Satellite Antenna Regulation
The following article by Eric Frizzell was originally published in the June 22, 2008 issue of The Record newspaper.
Satellite Antenna Regulation
By Eric F. Frizzell, Esq., Buckalew Frizzell & Crevina LLP
In the past decade, the growing popularity of satellite TV services has caused many owners of condominium and cooperative units to seek to install satellite antennas to serve their individual units. Although the boards of condominiums, cooperatives, and other community associations often seek to regulate or even ban the installation of such exterior antennas, their power to do so is strictly limited by the Federal Communications Commission’s (FCC) complicated “Over The Air Reception Devices” rule.
The FCC Rule prohibits any community association rule, covenant or other restriction to the extent it “impairs” the installation, maintenance or use of specified antennas on property within “the exclusive use or control” of an “antenna user” who has a “direct or indirect ownership interest in the property.”
What antennas are covered by the Rule? The Rule applies to various kinds of antennas, including satellite dishes and wireless cable antennas one meter or less in diameter designed to receive video programming (such as direct broadcast satellite services and multichannel multipoint distribution services) and to transmit and receive Internet voice and data services, and television mast antennas designed to receive local television broadcast signals.
What types of community association areas are in the “exclusive use or control” of an antenna user? In most associations, patios and balconies are either part of an owner’s unit, or, more commonly, a limited common element dedicated to the owner’s “exclusive use,” and therefore the Rule applies to those locations – even if the association has the duty under its governing documents to maintain or repair them. The Rule, however, does not limit an association’s power to prohibit satellite antennas on general common elements. Therefore, in most associations, in which the exterior walls and roofs are general common elements, a unit owner has no right under the Rule to install a satellite antenna in those locations – even if the owner lacks a balcony, patio or other “exclusive use” area.
When does a restriction unlawfully “impair” an antenna? Under the FCC Rule, a restriction unlawfully “impairs” installation, maintenance or use of an antenna if it “(1) [u]nreasonably delays or prevents installation, maintenance or use, (2) unreasonably increases the cost of installation, maintenance or use or (3) precludes reception of an acceptable quality signal.”
Unreasonable delay. One example of unlawful delay cited by the FCC is an association requiring a unit owner to seek prior board approval to install an antenna, unless justified by local safety conditions (or, for the rare association, historical preservation purposes); even then, the approval conditions must be no more burdensome than necessary to achieve the intended safety purpose. In all other situations, an association can mandate only that a unit owner provides it with prior notice of the intended installation.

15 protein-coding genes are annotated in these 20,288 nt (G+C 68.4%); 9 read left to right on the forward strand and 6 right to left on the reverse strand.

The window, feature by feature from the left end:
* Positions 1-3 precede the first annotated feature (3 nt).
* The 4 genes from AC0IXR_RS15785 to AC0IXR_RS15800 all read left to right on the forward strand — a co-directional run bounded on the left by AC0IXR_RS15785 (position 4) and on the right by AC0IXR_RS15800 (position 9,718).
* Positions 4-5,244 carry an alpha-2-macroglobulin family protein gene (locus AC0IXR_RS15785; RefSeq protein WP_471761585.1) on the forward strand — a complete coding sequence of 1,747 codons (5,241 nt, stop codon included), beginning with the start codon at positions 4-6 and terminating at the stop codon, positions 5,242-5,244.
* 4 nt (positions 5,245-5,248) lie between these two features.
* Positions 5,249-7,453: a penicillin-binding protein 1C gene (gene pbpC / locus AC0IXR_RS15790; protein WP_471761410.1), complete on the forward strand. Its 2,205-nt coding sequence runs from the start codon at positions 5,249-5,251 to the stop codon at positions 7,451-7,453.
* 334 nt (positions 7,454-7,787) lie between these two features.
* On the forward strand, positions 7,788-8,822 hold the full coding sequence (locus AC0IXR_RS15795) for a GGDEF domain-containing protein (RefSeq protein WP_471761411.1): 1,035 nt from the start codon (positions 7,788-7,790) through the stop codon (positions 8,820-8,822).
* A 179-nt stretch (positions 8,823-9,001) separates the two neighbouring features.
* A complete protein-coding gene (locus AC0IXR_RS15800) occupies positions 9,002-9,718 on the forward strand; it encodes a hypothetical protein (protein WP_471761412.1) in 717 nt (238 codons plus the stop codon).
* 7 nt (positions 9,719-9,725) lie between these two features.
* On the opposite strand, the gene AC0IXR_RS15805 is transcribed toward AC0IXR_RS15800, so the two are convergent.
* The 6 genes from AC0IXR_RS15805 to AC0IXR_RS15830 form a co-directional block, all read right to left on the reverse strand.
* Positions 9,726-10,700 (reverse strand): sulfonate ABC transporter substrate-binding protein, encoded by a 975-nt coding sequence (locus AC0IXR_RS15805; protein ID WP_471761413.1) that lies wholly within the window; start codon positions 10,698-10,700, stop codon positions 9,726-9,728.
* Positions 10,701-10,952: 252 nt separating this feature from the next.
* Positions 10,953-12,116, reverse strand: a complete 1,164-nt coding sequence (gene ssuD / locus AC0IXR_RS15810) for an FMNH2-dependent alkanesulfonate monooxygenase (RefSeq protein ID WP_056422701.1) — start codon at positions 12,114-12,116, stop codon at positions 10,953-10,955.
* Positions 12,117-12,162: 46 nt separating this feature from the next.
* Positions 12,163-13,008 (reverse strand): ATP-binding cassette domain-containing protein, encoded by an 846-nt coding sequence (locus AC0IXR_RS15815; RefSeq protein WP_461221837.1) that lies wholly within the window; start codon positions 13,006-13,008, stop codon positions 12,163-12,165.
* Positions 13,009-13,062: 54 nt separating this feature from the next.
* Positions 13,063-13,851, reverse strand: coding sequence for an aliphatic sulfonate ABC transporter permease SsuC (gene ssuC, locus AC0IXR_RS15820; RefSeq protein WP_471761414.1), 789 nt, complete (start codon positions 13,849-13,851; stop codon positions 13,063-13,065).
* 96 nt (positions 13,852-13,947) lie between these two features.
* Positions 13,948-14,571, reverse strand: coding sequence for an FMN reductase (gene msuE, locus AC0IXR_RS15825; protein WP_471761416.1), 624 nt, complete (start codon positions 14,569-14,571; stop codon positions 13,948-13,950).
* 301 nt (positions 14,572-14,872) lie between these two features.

Unreasonable Cost. The FCC does not apply a fixed formula to determine whether a particular cost resulting from an association restriction is unreasonable. By way of example, however, the FCC has stated that an association cannot command that a relatively unobtrusive antenna be screened or beautified with expensive landscaping, in light of the cost of the equipment/services and the antenna’s visual impact, but “most likely” can require the user to paint the antenna so it blends into its mounting background, as long as doing so does not interfere with reception. The FCC also will review whether an association imposes similar conditions on devices such as air-conditioning units and trash receptacles that are comparable to an antenna in size, weight, and appearance and whether a restriction is justified by its visual impact.
Precluding Acceptable Quality Signal. An association’s regulation cannot interfere with a unit owner receiving an “acceptable quality signal.” An association can mandate that an antenna be placed in a specific location, e.g., not visible from the street, as long as reception is not impaired. Safety-related restrictions that impair reception will be allowed, however, if they: (1) serve permissible safety objectives such as keeping a minimum distance from power lines, preserving a clear sight line for drivers, or compelling adequate bolting; (2) are enforced in a non-discriminatory manner; (3) are written as narrowly as necessary to serve the objectives; and (4) the association clearly defines the restrictions and their objectives “in a document that is readily available to antenna users.”
An association also may be able to restrict an individual’s installation of an antenna if a central antenna providing the same desired service is available and various other requirements of the Rule are satisfied.
Is a waiver of the Rule possible? The FCC may grant a waiver if, as noted in a 2006 FCC decision, the applicant demonstrates that there are “local concerns” of a “highly specialized or unusual nature,” good cause, and particular facts that would make strict compliance “inconsistent with the public interest.” The FCC will become involved in a particular case only if an affected party files a petition with the FCC challenging the enforceability of a restriction.
The Rule is complex, as evidenced by the lengthy report that accompanied its issuance and the numerous contested cases in which the FCC has interpreted it. Therefore, this column is intended only to highlight some major points, and an association should consult with its legal counsel on satellite antenna issues.